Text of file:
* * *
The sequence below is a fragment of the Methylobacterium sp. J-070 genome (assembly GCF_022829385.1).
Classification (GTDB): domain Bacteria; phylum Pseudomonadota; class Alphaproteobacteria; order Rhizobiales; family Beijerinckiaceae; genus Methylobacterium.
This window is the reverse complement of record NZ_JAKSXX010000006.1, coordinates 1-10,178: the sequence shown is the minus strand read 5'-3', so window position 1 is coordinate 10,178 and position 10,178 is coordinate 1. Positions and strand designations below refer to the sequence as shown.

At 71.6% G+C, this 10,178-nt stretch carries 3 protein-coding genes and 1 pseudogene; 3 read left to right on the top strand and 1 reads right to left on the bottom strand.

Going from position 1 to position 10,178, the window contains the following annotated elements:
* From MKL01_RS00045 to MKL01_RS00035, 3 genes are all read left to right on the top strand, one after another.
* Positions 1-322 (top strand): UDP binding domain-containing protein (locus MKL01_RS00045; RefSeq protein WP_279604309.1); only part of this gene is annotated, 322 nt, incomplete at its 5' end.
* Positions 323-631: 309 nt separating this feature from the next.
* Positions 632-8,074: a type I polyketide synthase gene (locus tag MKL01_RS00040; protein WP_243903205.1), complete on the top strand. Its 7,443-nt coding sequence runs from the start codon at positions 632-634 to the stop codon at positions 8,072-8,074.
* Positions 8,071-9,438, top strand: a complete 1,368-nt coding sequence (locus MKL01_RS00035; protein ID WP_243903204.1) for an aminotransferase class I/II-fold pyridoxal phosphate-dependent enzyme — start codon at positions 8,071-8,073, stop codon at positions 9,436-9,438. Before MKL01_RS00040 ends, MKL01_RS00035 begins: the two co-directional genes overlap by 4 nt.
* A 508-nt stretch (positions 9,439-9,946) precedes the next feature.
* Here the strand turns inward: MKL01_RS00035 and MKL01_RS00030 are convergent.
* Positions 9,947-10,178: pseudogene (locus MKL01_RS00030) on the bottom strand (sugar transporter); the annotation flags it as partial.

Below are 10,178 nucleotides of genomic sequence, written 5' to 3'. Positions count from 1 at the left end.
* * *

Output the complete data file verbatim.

The sequence below is a fragment of the Methylobacterium sp. J-070 genome (assembly GCF_022829385.1).
Classification (GTDB): domain Bacteria; phylum Pseudomonadota; class Alphaproteobacteria; order Rhizobiales; family Beijerinckiaceae; genus Methylobacterium.
This window is the reverse complement of record NZ_JAKSXX010000006.1, coordinates 1-10,178: the sequence shown is the minus strand read 5'-3', so window position 1 is coordinate 10,178 and position 10,178 is coordinate 1. Positions and strand designations below refer to the sequence as shown.

At 71.6% G+C, this 10,178-nt stretch carries 3 protein-coding genes and 1 pseudogene; 3 read left to right on the top strand and 1 reads right to left on the bottom strand.

Going from position 1 to position 10,178, the window contains the following annotated elements:
* From MKL01_RS00045 to MKL01_RS00035, 3 genes are all read left to right on the top strand, one after another.
* Positions 1-322 (top strand): UDP binding domain-containing protein (locus MKL01_RS00045; RefSeq protein WP_279604309.1); only part of this gene is annotated, 322 nt, incomplete at its 5' end.
* Positions 323-631: 309 nt separating this feature from the next.
* Positions 632-8,074: a type I polyketide synthase gene (locus tag MKL01_RS00040; protein WP_243903205.1), complete on the top strand. Its 7,443-nt coding sequence runs from the start codon at positions 632-634 to the stop codon at positions 8,072-8,074.
* Positions 8,071-9,438, top strand: a complete 1,368-nt coding sequence (locus MKL01_RS00035; protein ID WP_243903204.1) for an aminotransferase class I/II-fold pyridoxal phosphate-dependent enzyme — start codon at positions 8,071-8,073, stop codon at positions 9,436-9,438. Before MKL01_RS00040 ends, MKL01_RS00035 begins: the two co-directional genes overlap by 4 nt.
* A 508-nt stretch (positions 9,439-9,946) precedes the next feature.
* Here the strand turns inward: MKL01_RS00035 and MKL01_RS00030 are convergent.
* Positions 9,947-10,178: pseudogene (locus MKL01_RS00030) on the bottom strand (sugar transporter); the annotation flags it as partial.

Below are 10,178 nucleotides of genomic sequence, written 5' to 3'. Positions count from 1 at the left end.